After living in the western Andalucian countryside for three years, in a fairly quiet area with very few foreign people around, coming to the Costa del Sol is a shock to the system. I went down there for a work meeting this week, and felt like the country mouse in the big city (although it’s more of a suburban seaside sprawl). I nearly got mown down by some boy racers in their souped-up Seats at 140kph, and pulling out onto the scarily narrow traffic-filled coast road from sideroads - 0-60kph in 50 metres - was also interesting. I used to navigate the crazy, aggressive London traffic without thinking twice; I think I’ve lost my nerve after all these years. My point is, I had forgotten just how much of “another world” it is down there. I went to a trendy bar, probably one of hundreds, with super-cool curvy outdoor furniture, full of English-speaking people talking about Twitter, websites and how to make money. The event in question was called TweetMarbella – people in Marbella who’ve met through Twitter, and follow, retweet and recommend each other on Fridays (#followfriday), although some already knew each other before the social phenomenon started. They all discussed these topics knowledgeably, whereas I am a “newbie” and am still learning about the protocolo (is it really bad to unfollow someone? What’s the legal situation re libel? Do you have to thank people for retweeting you?). If all this is unintelligible to you, don’t worry. The most important thing is, we got free cupcakes (raspberry, pistachio, chocolate… divine ) and free wine-in-a-sealed-plastic-cup (white or rose), again wildly exotic for an inlander like me. In full wide-eyed tourist mode, I passed the hotel where Michelle Obama stayed on her trip to Andalucia this summer, causing a tidal wave of excitement around the region. I went to a gargantuan shopping centre called La Cañada, which was about the same size as Bluewater – you couldn’t see from one end of the car park to the other, and you would need a small electric vehicle to cover all the retail outlets inside, although on foot it makes great exercise. You could probably fit every centro commercial in provincial old Seville inside it, and still have room for the ten-screen 3D cinema. I only went for the M&S, though rumours are rife that one might be opening closer to home soon, as the store is planning to buy back the leases it sold to El Corte Ingles in 2001 - for double what it got then, a cool 300 million euros. To be confirmed next week. Excited? I am. I heard many Spanish people speaking excellent, idiomatic (accented) English, far better than where I live. (It's both comforting, as you can communicate effortlessly, and also disorientating - am I in Spain or England?) And I even came across people who are 100% (unaccented) bilingual - now that is impressive. It is also something that, while unattainable for me, hopefully my children will achieve. Of course, beyond the road and the narrow strip of developed land next to it, you have the sea (mar bella) visible most of the time, which in itself is a balm for the soul. Sailing boats gliding through the water, small boats bobbing gently up and down. A wide open space, which is wonderfully calming to gaze at. And beaches which draw sun-worshippers from all over the world.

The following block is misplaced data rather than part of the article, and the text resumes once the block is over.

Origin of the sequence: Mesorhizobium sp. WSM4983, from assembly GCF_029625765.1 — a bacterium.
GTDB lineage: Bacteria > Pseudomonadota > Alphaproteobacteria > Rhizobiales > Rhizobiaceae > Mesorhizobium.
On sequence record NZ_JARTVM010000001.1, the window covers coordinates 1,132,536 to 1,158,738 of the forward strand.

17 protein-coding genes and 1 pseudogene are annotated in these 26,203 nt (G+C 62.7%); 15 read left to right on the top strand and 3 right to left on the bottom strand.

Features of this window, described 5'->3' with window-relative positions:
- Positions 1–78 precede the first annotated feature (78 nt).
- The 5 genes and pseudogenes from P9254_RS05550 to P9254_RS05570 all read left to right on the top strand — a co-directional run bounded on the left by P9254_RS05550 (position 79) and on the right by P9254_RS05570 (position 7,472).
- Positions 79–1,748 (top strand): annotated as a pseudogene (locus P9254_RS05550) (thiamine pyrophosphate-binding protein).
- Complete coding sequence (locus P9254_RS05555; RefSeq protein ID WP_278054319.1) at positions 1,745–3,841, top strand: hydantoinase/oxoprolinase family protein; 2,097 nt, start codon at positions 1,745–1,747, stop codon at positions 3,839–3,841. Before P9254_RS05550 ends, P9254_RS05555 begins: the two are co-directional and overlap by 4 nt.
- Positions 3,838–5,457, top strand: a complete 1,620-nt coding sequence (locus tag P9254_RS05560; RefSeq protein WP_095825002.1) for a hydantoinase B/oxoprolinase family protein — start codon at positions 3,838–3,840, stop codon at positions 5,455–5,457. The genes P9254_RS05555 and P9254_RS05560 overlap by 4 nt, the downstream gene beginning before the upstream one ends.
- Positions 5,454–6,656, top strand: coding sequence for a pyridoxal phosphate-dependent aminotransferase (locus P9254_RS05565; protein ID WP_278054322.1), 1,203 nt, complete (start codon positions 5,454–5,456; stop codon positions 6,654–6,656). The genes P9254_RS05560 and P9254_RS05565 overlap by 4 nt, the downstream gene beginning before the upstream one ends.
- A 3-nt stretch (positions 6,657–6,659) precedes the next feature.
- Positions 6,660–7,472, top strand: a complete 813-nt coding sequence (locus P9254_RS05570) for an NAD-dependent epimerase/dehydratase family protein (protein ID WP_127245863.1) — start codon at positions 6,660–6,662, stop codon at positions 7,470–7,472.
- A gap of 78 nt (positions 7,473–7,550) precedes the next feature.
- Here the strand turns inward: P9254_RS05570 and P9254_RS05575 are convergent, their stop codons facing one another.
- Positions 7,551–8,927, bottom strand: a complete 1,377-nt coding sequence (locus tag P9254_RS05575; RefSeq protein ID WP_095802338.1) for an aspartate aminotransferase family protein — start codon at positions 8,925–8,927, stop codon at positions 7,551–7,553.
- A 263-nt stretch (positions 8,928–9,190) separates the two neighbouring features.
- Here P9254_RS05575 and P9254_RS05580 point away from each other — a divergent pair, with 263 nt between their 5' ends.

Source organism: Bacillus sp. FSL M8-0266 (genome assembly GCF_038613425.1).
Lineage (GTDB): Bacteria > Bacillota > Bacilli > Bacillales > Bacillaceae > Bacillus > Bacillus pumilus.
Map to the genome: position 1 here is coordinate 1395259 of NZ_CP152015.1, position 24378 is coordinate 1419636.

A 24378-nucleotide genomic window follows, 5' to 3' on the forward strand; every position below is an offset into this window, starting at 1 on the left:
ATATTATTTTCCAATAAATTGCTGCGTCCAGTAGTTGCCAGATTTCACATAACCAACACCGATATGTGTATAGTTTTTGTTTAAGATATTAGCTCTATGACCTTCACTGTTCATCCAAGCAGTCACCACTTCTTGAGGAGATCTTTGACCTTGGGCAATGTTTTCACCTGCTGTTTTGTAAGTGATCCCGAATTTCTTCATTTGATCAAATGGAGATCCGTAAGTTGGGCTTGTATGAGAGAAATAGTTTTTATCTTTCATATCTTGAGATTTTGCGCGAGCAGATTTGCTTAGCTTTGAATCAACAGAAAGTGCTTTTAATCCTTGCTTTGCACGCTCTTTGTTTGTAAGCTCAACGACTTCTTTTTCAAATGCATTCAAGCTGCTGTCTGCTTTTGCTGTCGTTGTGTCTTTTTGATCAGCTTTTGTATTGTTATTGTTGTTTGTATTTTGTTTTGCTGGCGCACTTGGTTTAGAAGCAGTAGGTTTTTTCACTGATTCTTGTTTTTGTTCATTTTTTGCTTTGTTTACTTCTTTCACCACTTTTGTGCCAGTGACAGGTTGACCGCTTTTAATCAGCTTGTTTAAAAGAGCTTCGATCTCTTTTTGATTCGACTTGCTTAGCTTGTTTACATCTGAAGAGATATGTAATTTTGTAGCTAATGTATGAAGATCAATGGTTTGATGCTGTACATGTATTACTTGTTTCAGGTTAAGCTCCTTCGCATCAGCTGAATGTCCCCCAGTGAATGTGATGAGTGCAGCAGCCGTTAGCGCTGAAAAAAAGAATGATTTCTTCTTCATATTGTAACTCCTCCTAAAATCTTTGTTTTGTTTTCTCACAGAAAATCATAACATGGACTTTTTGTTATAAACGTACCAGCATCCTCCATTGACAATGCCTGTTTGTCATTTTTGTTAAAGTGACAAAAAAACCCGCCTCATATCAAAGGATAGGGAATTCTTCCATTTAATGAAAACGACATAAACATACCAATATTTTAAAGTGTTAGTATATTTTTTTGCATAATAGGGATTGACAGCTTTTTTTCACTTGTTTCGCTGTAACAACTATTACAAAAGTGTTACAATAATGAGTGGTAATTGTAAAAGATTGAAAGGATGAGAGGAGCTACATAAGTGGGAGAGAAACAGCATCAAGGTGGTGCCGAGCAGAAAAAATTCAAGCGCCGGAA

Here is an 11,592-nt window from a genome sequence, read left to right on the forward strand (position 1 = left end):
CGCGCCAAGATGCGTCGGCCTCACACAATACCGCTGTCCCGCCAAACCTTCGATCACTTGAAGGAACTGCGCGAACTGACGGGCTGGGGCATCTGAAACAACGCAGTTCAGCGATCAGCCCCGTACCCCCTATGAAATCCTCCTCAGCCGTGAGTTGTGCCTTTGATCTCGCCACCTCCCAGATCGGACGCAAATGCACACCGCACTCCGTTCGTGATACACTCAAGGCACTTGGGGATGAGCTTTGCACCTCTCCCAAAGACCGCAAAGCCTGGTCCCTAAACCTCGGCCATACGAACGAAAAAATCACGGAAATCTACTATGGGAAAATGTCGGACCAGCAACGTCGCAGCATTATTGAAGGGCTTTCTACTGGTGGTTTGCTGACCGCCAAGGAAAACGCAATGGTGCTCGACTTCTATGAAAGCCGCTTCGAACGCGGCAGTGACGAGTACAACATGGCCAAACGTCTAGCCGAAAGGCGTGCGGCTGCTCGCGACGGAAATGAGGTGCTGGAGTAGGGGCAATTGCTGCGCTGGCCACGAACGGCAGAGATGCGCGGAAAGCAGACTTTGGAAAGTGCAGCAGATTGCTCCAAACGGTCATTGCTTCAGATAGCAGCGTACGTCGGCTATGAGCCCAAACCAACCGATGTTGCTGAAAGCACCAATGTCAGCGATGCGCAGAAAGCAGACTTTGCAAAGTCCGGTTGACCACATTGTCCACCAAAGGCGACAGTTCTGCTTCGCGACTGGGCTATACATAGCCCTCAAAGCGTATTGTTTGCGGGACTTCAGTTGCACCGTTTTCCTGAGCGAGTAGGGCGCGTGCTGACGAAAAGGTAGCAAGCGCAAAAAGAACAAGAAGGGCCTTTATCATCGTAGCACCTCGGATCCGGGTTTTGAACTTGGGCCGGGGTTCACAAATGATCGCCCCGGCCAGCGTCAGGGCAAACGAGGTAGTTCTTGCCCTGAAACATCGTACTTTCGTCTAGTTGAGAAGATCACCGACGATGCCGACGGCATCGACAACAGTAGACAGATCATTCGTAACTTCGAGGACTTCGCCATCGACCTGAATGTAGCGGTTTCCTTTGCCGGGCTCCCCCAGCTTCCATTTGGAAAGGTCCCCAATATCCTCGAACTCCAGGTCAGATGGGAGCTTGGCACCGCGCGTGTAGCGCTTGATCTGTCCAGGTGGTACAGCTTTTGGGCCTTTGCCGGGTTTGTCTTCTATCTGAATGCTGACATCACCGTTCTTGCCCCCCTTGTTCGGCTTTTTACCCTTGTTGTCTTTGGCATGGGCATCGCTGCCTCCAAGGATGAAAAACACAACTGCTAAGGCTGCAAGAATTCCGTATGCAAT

All in all, it was quite a contrast from my domestic routine of taking kids to school along a windy country road, shopping in local supermarkets with 100% Spanish clientele, and most, of all, working at home in my isolated house. My life is something many people would loathe. Ten years ago I wouldn’t have jumped at the idea – in fact, I'd have run a mile in the opposite direction. But now I know where I belong. Life on the coast is varied, interesting, cosmopolitan and extremely social. People are motivated and dynamic. It's stimulating to experience, fun to visit for a change of scene, great for making contacts. But that's as far as it goes for me - I could never live there. Each to their own; I can understand its attractions - in many ways, there's so much more potential for expats than here, socially and business-wise. At least I'm not hankering after the glamorous costa life; the grass is nice and green right here, thank you very much. I'm fine and dandy in my provincial campo - just need the occasional taste of the high life to keep me happy.